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Arboretum Spotlight: San Diego sage grows great in Sacramento

Arboretum Spotlight: San Diego sage is an attractive native flower that bees and hummingbirds love.
Arboretum Spotlight: San Diego sage is an attractive native flower that bees and hummingbirds love.

This is one part in a weekly series featuring the UC Davis Arboretum’s “40 Plants You (Probably) Have Never Heard of – But Will Love,” 40 can’t-fail, easy-care, low-water plants well adapted to our region but hard to find.

San Diego sage

Salvia clevelandii “Aromas”

Size: Up to 4 feet tall and wide.

Bloom season: Very long; violet flowers from spring through late fall.

Exposure: Full sun.

Pruning needs: Prune by one-third in winter after bloom season to encourage new growth from the base.

Water needs: Low water; once established, water deeply twice a month.

Snapshot: This lovely aromatic California native is a favorite with both people and wildlife. Native to the dry hillside slopes of San Diego County, its pewter gray leaves contrast with garden greens and are intensely fragrant. (On a warm night, their scent travels 20 feet or more.) A compact and rounded shrub, this sage has a woody base that sprouts tall stalks of flowers for more than six months a year. The unusual color of these lovely whorls of flowers is described as “dauphine violet.” Another plus: San Diego sage attracts bees and hummingbirds.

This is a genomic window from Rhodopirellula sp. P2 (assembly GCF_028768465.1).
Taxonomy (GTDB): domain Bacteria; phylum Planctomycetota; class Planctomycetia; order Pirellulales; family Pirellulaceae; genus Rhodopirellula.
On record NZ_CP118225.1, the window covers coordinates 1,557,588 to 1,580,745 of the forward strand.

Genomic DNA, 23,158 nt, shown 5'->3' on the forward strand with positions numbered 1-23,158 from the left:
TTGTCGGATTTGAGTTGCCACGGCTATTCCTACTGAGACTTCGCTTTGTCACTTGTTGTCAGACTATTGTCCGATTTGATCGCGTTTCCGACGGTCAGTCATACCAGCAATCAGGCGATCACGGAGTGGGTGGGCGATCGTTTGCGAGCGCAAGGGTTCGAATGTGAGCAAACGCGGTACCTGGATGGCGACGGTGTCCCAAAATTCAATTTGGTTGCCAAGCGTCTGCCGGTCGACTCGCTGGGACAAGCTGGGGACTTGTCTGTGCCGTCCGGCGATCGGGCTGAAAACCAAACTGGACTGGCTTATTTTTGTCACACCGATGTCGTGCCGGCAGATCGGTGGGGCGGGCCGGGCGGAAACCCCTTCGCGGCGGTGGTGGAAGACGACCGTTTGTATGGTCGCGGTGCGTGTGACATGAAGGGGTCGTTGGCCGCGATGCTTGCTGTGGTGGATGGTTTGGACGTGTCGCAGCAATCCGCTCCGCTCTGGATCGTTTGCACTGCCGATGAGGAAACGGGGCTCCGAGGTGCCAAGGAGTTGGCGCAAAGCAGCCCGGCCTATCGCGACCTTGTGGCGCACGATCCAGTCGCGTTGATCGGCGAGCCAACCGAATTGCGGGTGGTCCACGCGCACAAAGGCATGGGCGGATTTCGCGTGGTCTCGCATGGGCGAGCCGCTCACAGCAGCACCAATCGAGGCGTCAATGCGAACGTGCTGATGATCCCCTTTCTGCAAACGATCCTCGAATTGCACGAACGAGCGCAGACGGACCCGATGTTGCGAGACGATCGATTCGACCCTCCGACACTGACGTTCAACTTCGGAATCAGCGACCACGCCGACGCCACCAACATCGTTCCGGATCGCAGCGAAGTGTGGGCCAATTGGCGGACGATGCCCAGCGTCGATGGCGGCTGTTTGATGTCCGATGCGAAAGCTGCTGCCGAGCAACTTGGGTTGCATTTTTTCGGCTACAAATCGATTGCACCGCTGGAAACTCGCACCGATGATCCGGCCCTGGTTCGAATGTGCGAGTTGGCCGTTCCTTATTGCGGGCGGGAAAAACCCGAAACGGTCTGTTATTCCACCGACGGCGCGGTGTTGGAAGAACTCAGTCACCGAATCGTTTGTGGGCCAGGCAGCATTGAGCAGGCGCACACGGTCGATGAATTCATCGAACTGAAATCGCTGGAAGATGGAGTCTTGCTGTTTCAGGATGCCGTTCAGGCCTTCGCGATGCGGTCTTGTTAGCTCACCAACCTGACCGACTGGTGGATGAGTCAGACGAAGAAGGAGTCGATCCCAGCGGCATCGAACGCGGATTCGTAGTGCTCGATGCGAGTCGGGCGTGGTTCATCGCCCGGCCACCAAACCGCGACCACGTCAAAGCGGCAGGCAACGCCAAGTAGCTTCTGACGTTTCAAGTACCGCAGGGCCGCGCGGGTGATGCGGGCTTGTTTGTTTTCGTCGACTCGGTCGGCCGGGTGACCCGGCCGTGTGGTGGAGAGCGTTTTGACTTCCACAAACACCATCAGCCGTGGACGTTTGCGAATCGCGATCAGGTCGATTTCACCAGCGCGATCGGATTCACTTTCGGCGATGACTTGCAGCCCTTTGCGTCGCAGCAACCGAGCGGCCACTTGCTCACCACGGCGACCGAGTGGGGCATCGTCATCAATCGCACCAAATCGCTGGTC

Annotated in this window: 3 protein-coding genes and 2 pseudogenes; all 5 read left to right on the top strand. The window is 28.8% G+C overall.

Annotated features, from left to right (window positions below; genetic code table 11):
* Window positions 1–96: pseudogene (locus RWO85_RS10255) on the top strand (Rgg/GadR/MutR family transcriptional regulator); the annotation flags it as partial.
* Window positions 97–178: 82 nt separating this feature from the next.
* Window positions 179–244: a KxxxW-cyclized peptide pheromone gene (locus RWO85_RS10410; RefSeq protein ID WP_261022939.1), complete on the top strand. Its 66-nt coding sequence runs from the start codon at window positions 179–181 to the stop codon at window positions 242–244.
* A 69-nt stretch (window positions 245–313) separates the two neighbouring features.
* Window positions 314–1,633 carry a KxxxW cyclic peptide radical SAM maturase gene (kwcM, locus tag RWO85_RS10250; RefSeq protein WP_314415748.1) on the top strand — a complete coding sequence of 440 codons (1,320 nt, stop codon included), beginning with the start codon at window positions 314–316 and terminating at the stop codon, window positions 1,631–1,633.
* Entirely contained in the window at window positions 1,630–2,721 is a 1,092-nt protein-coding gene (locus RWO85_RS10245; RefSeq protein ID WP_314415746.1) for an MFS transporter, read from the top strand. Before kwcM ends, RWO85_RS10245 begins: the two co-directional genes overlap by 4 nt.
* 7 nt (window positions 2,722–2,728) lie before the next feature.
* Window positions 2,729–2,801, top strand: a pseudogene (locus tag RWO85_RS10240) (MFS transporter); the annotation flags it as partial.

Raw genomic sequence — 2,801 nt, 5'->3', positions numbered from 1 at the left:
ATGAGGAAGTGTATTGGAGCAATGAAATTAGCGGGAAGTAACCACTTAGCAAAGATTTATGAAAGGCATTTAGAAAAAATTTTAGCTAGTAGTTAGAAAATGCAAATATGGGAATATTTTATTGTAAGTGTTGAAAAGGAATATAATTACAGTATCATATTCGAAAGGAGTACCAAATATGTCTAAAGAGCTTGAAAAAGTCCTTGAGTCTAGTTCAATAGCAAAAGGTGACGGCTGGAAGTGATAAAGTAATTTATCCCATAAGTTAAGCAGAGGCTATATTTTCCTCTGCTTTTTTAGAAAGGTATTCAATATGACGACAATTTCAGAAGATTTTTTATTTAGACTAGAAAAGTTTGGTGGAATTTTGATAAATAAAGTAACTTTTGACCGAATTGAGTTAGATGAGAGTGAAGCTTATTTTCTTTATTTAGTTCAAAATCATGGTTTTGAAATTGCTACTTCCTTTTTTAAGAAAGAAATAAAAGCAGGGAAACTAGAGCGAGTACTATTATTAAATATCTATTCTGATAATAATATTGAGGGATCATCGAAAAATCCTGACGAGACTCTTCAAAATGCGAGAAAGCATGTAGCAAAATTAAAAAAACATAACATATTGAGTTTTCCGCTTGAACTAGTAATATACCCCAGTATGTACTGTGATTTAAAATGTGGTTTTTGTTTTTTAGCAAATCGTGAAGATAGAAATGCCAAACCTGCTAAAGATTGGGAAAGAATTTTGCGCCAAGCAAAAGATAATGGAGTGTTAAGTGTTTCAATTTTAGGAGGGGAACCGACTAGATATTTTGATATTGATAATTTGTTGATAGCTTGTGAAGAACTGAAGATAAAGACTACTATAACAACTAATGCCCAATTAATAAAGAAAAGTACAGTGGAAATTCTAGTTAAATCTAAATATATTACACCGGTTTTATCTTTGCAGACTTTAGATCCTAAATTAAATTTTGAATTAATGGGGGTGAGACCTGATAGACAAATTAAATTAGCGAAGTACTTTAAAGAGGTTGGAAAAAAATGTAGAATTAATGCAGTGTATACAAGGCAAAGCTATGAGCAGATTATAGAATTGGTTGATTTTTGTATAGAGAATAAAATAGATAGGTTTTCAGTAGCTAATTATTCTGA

For more on “40 Plants,” click on arboretum.ucdavis.edu.

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